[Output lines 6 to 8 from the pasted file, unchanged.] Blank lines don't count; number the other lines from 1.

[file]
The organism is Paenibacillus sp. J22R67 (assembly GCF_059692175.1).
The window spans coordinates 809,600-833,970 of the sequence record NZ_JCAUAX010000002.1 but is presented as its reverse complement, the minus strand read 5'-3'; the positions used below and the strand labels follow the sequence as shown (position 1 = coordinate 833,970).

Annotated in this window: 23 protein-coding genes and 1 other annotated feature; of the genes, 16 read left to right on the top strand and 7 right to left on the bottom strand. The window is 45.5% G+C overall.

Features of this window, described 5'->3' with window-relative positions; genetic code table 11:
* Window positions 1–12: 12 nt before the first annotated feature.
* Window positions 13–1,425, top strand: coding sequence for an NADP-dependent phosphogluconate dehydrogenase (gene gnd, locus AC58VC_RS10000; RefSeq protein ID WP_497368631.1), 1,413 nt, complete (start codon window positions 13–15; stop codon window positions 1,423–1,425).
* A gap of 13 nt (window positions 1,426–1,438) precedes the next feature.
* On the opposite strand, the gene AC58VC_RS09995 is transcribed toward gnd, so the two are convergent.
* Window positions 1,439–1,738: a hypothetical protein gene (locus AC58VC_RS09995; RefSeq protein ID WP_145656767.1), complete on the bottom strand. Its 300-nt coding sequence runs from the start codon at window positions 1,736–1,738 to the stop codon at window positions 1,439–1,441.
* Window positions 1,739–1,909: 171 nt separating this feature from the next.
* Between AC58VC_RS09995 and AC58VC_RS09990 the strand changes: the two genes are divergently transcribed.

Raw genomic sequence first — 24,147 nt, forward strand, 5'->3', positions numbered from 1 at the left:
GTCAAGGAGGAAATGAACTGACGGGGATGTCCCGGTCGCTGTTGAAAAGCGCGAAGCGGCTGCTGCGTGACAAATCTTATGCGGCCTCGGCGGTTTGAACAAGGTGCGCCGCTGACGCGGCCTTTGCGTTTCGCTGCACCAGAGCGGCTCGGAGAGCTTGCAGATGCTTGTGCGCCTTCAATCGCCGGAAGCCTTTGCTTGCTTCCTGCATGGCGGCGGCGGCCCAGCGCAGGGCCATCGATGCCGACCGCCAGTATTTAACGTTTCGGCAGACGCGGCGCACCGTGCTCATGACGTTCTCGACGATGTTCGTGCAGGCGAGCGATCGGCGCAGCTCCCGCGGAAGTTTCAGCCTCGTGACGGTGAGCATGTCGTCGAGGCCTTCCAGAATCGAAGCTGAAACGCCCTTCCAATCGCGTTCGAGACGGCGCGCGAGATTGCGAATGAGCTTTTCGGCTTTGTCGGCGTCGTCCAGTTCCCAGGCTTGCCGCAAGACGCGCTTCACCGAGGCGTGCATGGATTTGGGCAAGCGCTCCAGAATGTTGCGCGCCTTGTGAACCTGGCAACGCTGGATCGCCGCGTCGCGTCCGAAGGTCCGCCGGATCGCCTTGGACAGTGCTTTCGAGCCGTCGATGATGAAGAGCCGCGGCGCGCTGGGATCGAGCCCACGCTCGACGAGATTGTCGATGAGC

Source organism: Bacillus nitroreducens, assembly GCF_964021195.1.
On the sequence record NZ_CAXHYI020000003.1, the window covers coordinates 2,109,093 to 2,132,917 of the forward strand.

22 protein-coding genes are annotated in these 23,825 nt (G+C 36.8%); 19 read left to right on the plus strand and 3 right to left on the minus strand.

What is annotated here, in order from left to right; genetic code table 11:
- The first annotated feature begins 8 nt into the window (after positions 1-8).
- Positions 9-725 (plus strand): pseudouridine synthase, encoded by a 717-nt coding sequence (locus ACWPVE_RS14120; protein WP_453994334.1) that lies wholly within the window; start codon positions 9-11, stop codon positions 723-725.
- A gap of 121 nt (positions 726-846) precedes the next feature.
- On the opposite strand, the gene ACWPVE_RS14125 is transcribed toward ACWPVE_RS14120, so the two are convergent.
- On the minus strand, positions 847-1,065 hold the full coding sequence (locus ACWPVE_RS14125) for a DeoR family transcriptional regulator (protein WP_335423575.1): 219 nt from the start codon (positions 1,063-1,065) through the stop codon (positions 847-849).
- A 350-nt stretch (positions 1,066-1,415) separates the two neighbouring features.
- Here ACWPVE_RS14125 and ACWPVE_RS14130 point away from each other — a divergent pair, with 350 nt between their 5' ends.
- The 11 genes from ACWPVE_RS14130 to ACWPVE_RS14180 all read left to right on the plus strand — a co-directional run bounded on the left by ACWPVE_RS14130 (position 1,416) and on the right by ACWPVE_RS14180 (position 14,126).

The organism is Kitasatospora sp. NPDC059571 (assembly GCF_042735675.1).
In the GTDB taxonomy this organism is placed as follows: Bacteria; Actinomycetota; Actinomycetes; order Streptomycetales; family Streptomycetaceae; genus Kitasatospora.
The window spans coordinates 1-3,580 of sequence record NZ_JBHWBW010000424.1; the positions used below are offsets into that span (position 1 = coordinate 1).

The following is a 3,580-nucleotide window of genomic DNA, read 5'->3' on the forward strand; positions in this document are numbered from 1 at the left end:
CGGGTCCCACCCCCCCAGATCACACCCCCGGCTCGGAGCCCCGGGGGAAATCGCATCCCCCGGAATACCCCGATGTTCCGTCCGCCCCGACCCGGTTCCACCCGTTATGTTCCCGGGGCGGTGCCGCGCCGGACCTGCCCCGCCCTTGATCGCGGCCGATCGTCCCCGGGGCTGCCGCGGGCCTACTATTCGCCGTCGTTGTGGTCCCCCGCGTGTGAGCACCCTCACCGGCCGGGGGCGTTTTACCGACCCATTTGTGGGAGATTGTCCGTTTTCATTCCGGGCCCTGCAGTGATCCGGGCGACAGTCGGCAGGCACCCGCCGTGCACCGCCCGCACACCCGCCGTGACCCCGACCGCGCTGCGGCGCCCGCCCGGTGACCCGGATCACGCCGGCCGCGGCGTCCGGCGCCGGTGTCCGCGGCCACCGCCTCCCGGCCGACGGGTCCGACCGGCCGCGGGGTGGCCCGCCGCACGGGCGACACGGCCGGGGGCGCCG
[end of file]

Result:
* Window positions 13–1,425, top strand: coding sequence for an NADP-dependent phosphogluconate dehydrogenase (gene gnd, locus AC58VC_RS10000; RefSeq protein ID WP_497368631.1), 1,413 nt, complete (start codon window positions 13–15; stop codon window positions 1,423–1,425).
* A gap of 13 nt (window positions 1,426–1,438) precedes the next feature.
* On the opposite strand, the gene AC58VC_RS09995 is transcribed toward gnd, so the two are convergent.